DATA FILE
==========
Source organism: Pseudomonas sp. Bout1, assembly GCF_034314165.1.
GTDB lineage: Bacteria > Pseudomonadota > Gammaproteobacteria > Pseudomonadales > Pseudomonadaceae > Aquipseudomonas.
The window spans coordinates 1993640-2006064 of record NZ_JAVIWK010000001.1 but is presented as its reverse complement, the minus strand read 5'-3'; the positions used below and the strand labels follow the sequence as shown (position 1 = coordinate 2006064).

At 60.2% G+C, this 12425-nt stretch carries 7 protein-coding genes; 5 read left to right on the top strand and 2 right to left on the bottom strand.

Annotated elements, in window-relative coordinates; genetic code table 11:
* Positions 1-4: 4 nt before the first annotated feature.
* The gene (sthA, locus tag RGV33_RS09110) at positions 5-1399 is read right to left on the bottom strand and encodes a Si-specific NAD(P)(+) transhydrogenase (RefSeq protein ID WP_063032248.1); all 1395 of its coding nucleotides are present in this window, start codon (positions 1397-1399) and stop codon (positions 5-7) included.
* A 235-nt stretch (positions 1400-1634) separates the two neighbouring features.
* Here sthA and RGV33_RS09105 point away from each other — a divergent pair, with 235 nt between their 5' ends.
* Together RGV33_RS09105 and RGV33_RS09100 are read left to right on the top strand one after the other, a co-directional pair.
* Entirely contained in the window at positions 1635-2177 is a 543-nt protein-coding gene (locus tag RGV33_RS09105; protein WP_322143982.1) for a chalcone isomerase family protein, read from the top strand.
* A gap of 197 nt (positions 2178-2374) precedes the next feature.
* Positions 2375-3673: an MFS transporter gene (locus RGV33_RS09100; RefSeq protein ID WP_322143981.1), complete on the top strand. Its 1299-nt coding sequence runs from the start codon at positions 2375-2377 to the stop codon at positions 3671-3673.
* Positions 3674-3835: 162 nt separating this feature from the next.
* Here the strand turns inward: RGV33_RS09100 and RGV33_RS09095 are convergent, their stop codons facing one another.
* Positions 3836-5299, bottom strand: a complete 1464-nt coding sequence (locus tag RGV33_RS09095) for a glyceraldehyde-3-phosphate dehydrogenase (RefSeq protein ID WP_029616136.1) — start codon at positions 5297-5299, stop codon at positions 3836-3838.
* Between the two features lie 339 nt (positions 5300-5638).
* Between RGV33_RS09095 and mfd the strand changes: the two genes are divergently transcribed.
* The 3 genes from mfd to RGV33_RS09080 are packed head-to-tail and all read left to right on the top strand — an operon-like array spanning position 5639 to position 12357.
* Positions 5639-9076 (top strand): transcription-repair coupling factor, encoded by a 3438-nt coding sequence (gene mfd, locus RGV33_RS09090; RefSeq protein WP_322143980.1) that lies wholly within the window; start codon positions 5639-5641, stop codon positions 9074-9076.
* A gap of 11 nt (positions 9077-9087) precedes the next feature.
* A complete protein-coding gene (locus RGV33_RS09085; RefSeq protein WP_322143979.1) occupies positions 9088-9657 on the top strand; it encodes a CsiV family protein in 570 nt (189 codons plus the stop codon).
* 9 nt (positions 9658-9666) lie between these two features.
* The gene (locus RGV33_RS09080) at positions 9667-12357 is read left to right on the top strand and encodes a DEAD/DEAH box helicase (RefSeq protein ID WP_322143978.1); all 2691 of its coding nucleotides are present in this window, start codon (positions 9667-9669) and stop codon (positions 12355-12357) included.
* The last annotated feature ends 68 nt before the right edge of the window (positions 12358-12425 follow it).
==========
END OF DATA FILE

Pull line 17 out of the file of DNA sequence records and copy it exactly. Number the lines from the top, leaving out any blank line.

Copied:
* Between the two features lie 339 nt (positions 5300-5638).